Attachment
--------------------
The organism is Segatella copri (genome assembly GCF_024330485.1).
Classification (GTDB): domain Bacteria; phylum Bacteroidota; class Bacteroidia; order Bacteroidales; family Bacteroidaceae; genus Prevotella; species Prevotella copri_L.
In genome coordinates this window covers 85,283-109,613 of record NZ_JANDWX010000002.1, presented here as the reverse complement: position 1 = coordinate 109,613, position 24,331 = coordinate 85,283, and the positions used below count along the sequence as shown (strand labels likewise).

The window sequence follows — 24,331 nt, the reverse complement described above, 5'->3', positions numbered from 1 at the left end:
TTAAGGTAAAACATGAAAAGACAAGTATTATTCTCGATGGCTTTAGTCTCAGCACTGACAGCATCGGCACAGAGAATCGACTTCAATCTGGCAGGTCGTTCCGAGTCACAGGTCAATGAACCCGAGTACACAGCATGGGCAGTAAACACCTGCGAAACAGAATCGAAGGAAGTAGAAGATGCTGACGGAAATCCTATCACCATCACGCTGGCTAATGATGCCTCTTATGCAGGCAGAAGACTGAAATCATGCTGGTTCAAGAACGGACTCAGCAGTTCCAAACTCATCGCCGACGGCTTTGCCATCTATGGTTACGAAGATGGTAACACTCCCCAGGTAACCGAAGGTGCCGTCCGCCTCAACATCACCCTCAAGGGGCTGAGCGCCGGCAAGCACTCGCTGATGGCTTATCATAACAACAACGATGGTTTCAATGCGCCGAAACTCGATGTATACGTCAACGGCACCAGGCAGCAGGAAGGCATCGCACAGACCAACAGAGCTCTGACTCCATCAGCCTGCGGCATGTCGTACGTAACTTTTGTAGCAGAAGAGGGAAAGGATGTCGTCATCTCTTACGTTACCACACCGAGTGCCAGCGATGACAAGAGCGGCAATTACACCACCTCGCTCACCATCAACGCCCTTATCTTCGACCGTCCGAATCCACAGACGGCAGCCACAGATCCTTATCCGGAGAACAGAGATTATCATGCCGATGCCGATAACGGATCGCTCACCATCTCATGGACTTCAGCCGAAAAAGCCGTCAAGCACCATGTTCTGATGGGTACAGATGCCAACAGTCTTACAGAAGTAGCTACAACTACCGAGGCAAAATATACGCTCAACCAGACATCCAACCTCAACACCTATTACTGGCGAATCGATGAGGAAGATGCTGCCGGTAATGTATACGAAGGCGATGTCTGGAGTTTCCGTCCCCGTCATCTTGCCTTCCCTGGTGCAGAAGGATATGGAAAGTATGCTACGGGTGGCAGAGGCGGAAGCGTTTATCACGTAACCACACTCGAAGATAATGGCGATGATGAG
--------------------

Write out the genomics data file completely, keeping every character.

The organism is Segatella copri (genome assembly GCF_024330485.1).
Classification (GTDB): domain Bacteria; phylum Bacteroidota; class Bacteroidia; order Bacteroidales; family Bacteroidaceae; genus Prevotella; species Prevotella copri_L.
In genome coordinates this window covers 85,283-109,613 of record NZ_JANDWX010000002.1, presented here as the reverse complement: position 1 = coordinate 109,613, position 24,331 = coordinate 85,283, and the positions used below count along the sequence as shown (strand labels likewise).

The window sequence follows — 24,331 nt, the reverse complement described above, 5'->3', positions numbered from 1 at the left end:
TTAAGGTAAAACATGAAAAGACAAGTATTATTCTCGATGGCTTTAGTCTCAGCACTGACAGCATCGGCACAGAGAATCGACTTCAATCTGGCAGGTCGTTCCGAGTCACAGGTCAATGAACCCGAGTACACAGCATGGGCAGTAAACACCTGCGAAACAGAATCGAAGGAAGTAGAAGATGCTGACGGAAATCCTATCACCATCACGCTGGCTAATGATGCCTCTTATGCAGGCAGAAGACTGAAATCATGCTGGTTCAAGAACGGACTCAGCAGTTCCAAACTCATCGCCGACGGCTTTGCCATCTATGGTTACGAAGATGGTAACACTCCCCAGGTAACCGAAGGTGCCGTCCGCCTCAACATCACCCTCAAGGGGCTGAGCGCCGGCAAGCACTCGCTGATGGCTTATCATAACAACAACGATGGTTTCAATGCGCCGAAACTCGATGTATACGTCAACGGCACCAGGCAGCAGGAAGGCATCGCACAGACCAACAGAGCTCTGACTCCATCAGCCTGCGGCATGTCGTACGTAACTTTTGTAGCAGAAGAGGGAAAGGATGTCGTCATCTCTTACGTTACCACACCGAGTGCCAGCGATGACAAGAGCGGCAATTACACCACCTCGCTCACCATCAACGCCCTTATCTTCGACCGTCCGAATCCACAGACGGCAGCCACAGATCCTTATCCGGAGAACAGAGATTATCATGCCGATGCCGATAACGGATCGCTCACCATCTCATGGACTTCAGCCGAAAAAGCCGTCAAGCACCATGTTCTGATGGGTACAGATGCCAACAGTCTTACAGAAGTAGCTACAACTACCGAGGCAAAATATACGCTCAACCAGACATCCAACCTCAACACCTATTACTGGCGAATCGATGAGGAAGATGCTGCCGGTAATGTATACGAAGGCGATGTCTGGAGTTTCCGTCCCCGTCATCTTGCCTTCCCTGGTGCAGAAGGATATGGAAAGTATGCTACGGGTGGCAGAGGCGGAAGCGTTTATCACGTAACCACACTCGAAGATAATGGCGATGATGAG